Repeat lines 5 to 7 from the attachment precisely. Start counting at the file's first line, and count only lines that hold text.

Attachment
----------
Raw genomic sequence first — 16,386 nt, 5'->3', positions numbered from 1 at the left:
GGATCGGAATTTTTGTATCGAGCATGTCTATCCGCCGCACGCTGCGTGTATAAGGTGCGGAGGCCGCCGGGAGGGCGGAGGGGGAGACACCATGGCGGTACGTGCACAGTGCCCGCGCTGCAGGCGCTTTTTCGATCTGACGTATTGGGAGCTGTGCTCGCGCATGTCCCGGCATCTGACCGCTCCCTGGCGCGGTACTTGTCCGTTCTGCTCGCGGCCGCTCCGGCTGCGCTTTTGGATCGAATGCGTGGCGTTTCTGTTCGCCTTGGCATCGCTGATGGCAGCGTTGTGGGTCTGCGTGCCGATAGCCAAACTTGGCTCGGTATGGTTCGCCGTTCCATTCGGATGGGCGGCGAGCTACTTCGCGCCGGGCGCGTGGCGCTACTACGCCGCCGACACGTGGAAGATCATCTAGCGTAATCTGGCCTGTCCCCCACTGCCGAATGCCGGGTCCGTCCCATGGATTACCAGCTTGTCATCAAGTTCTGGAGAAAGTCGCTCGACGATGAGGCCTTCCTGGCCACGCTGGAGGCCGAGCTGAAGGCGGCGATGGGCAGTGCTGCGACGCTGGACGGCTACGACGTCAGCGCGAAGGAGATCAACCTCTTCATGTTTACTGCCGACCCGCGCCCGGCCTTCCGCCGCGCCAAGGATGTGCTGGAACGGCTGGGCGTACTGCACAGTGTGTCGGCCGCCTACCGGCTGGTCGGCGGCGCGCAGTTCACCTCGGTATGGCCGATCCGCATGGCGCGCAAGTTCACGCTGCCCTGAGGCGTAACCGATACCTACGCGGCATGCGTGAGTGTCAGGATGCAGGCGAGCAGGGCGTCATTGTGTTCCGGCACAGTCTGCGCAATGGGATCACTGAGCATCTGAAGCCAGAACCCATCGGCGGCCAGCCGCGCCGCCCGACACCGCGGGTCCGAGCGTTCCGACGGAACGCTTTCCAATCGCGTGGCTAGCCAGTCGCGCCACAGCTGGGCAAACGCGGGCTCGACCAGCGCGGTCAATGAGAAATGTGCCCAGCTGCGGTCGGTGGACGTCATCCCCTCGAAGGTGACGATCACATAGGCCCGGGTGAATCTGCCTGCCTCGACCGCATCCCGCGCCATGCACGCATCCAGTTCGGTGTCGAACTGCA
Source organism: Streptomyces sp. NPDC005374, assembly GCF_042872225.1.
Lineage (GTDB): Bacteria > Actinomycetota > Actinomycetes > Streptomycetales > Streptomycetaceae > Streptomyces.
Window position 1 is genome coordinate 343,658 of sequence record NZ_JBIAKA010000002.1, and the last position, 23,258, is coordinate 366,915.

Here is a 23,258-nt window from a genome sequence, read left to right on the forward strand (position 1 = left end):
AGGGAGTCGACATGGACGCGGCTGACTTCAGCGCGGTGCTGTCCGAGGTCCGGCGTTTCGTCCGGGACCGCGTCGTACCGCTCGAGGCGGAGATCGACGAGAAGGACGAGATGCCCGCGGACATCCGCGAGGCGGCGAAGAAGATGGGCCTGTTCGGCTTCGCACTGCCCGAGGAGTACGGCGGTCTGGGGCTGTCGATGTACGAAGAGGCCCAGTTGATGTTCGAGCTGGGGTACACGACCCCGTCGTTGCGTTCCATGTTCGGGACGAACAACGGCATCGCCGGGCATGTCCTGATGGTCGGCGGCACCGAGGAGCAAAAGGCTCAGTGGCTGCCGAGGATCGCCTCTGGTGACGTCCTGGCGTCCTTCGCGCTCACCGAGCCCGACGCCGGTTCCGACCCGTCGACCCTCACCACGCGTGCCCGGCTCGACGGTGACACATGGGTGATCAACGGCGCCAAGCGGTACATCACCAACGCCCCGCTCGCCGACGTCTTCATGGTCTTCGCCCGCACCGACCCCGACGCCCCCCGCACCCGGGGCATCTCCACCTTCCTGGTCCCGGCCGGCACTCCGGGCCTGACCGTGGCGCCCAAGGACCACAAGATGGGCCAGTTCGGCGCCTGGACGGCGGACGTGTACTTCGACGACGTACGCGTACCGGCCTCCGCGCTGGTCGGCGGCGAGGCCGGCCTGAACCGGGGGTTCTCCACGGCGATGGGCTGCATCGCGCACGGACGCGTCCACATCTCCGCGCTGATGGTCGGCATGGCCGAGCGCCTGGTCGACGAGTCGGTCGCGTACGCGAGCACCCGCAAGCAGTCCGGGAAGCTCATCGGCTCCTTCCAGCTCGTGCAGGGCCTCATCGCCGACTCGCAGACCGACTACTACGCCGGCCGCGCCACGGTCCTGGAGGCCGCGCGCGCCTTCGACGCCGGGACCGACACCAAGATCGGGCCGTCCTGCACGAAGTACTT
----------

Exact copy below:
Window position 1 is genome coordinate 343,658 of sequence record NZ_JBIAKA010000002.1, and the last position, 23,258, is coordinate 366,915.

Here is a 23,258-nt window from a genome sequence, read left to right on the forward strand (position 1 = left end):
AGGGAGTCGACATGGACGCGGCTGACTTCAGCGCGGTGCTGTCCGAGGTCCGGCGTTTCGTCCGGGACCGCGTCGTACCGCTCGAGGCGGAGATCGACGAGAAGGACGAGATGCCCGCGGACATCCGCGAGGCGGCGAAGAAGATGGGCCTGTTCGGCTTCGCACTGCCCGAGGAGTACGGCGGTCTGGGGCTGTCGATGTACGAAGAGGCCCAGTTGATGTTCGAGCTGGGGTACACGACCCCGTCGTTGCGTTCCATGTTCGGGACGAACAACGGCATCGCCGGGCATGTCCTGATGGTCGGCGGCACCGAGGAGCAAAAGGCTCAGTGGCTGCCGAGGATCGCCTCTGGTGACGTCCTGGCGTCCTTCGCGCTCACCGAGCCCGACGCCGGTTCCGACCCGTCGACCCTCACCACGCGTGCCCGGCTCGACGGTGACACATGGGTGATCAACGGCGCCAAGCGGTACATCACCAACGCCCCGCTCGCCGACGTCTTCATGGTCTTCGCCCGCACCGACCCCGACGCCCCCCGCACCCGGGGCATCTCCACCTTCCTGGTCCCGGCCGGCACTCCGGGCCTGACCGTGGCGCCCAAGGACCACAAGATGGGCCAGTTCGGCGCCTGGACGGCGGACGTGTACTTCGACGACGTACGCGTACCGGCCTCCGCGCTGGTCGGCGGCGAGGCCGGCCTGAACCGGGGGTTCTCCACGGCGATGGGCTGCATCGCGCACGGACGCGTCCACATCTCCGCGCTGATGGTCGGCATGGCCGAGCGCCTGGTCGACGAGTCGGTCGCGTACGCGAGCACCCGCAAGCAGTCCGGGAAGCTCATCGGCTCCTTCCAGCTCGTGCAGGGCCTCATCGCCGACTCGCAGACCGACTACTACGCCGGCCGCGCCACGGTCCTGGAGGCCGCGCGCGCCTTCGACGCCGGGACCGACACCAAGATCGGGCCGTCCTGCACGAAGTACTT